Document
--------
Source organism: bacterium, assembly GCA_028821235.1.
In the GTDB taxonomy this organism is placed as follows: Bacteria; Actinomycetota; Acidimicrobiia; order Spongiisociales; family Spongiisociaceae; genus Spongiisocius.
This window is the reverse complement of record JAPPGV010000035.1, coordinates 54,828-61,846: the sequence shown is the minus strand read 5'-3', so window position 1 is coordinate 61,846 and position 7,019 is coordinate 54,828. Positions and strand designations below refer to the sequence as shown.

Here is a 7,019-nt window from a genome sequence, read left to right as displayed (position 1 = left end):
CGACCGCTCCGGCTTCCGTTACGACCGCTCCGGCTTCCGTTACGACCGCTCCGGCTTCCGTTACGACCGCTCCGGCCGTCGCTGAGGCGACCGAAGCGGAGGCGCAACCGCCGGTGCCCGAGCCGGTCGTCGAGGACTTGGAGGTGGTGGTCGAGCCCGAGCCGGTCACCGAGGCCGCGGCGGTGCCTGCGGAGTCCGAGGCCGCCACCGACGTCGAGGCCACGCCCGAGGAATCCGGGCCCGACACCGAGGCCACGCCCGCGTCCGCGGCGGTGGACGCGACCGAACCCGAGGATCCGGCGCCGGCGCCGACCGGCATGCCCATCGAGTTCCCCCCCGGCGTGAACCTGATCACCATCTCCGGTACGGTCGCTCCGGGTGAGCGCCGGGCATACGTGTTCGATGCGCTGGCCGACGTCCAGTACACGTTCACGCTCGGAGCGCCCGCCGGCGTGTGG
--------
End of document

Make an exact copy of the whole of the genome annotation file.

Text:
Source organism: bacterium, assembly GCA_028821235.1.
In the GTDB taxonomy this organism is placed as follows: Bacteria; Actinomycetota; Acidimicrobiia; order Spongiisociales; family Spongiisociaceae; genus Spongiisocius.
This window is the reverse complement of record JAPPGV010000035.1, coordinates 54,828-61,846: the sequence shown is the minus strand read 5'-3', so window position 1 is coordinate 61,846 and position 7,019 is coordinate 54,828. Positions and strand designations below refer to the sequence as shown.

Here is a 7,019-nt window from a genome sequence, read left to right as displayed (position 1 = left end):
CGACCGCTCCGGCTTCCGTTACGACCGCTCCGGCTTCCGTTACGACCGCTCCGGCTTCCGTTACGACCGCTCCGGCCGTCGCTGAGGCGACCGAAGCGGAGGCGCAACCGCCGGTGCCCGAGCCGGTCGTCGAGGACTTGGAGGTGGTGGTCGAGCCCGAGCCGGTCACCGAGGCCGCGGCGGTGCCTGCGGAGTCCGAGGCCGCCACCGACGTCGAGGCCACGCCCGAGGAATCCGGGCCCGACACCGAGGCCACGCCCGCGTCCGCGGCGGTGGACGCGACCGAACCCGAGGATCCGGCGCCGGCGCCGACCGGCATGCCCATCGAGTTCCCCCCCGGCGTGAACCTGATCACCATCTCCGGTACGGTCGCTCCGGGTGAGCGCCGGGCATACGTGTTCGATGCGCTGGCCGACGTCCAGTACACGTTCACGCTCGGAGCGCCCGCCGGCGTGTGG